Inhaled nitric oxide after left ventricular assist device implantation: A prospective, randomized, double-blind, multicenter, placebo-controlled trial

Evgenij Potapov, Dan Meyer, Madhav Swaminathan, Michael Ramsay, Aly El Banayosy, Christoph Diehl, Bryan Veynovich, Igor D. Gregoric, Marian Kukucka, Tom W. Gromann, Nandor Marczin, Kanti Chittuluru, James S. Baldassarre, Mark J. Zucker, Roland Hetzer

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Background: Used frequently for right ventricular dysfunction (RVD), the clinical benefit of inhaled nitric oxide (iNO) is still unclear. We conducted a randomized, double-blind, controlled trial to determine the effect of iNO on post-operative outcomes in the setting of left ventricular assist device (LVAD) placement. Methods: Included were 150 patients undergoing LVAD placement with pulmonary vascular resistance <200 dyne/sec/cm5. Patients received iNO (40 ppm) or placebo (an equivalent concentration of nitrogen) until 48 hours after separation from cardiopulmonary bypass, extubation, or upon meeting study-defined RVD. For ethical reasons, crossover to open-label iNO was allowed during the 48-hour treatment period if RVD criteria were met. Results: RVD criteria were met by 7 of 73 patients (9.6%; 95% confidence interval, 2.816.3) in the iNO group compared with 12 of 77 (15.6%; 95% confidence interval, 7.523.7) who received placebo (p = 0.330). Time on mechanical ventilation decreased in the iNO group (median days, 2.0 vs 3.0; p = 0.077), and fewer patients in the iNO group required an RVAD (5.6% vs 10%; p = 0.468); however, these trends did not meet statistical boundaries of significance. Hospital stay, intensive care unit stay, and 28-day mortality rates were similar between groups, as were adverse events. Thirty-five patients crossed over to open-label iNO (iNO, n = 15; placebo, n = 20). Eighteen patients (iNO, n = 9; placebo, n = 9) crossed over before RVD criteria were met. Conclusions: Use of iNO at 40 ppm in the perioperative phase of LVAD implantation did not achieve significance for the primary end point of reduction in RVD. Similarly, secondary end points of time on mechanical ventilation, hospital or intensive care unit stay, and the need for RVAD support after LVAD placement were not significantly improved.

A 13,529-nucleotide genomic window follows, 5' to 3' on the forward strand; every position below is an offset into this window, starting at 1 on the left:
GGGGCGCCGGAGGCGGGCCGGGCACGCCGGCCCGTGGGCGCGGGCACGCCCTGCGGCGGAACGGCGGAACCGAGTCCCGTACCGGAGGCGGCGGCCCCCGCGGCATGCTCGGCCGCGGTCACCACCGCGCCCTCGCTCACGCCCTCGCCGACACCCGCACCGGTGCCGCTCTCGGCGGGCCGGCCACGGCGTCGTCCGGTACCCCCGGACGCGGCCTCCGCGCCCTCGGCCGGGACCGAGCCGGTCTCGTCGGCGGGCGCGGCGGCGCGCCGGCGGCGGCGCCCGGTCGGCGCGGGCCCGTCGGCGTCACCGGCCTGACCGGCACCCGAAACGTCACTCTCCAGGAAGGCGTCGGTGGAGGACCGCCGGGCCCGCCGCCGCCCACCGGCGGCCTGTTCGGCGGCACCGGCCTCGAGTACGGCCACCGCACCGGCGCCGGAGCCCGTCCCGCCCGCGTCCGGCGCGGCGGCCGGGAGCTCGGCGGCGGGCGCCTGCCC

Original languageEnglish (US)
Pages (from-to)870-878
Number of pages9
JournalJournal of Heart and Lung Transplantation
Issue number8
Publication statusPublished - Aug 2011



  • heart failure
  • heart-assist device
  • nitric oxide
  • ventilation

ASJC Scopus subject areas

  • Transplantation
  • Cardiology and Cardiovascular Medicine
  • Pulmonary and Respiratory Medicine
  • Surgery

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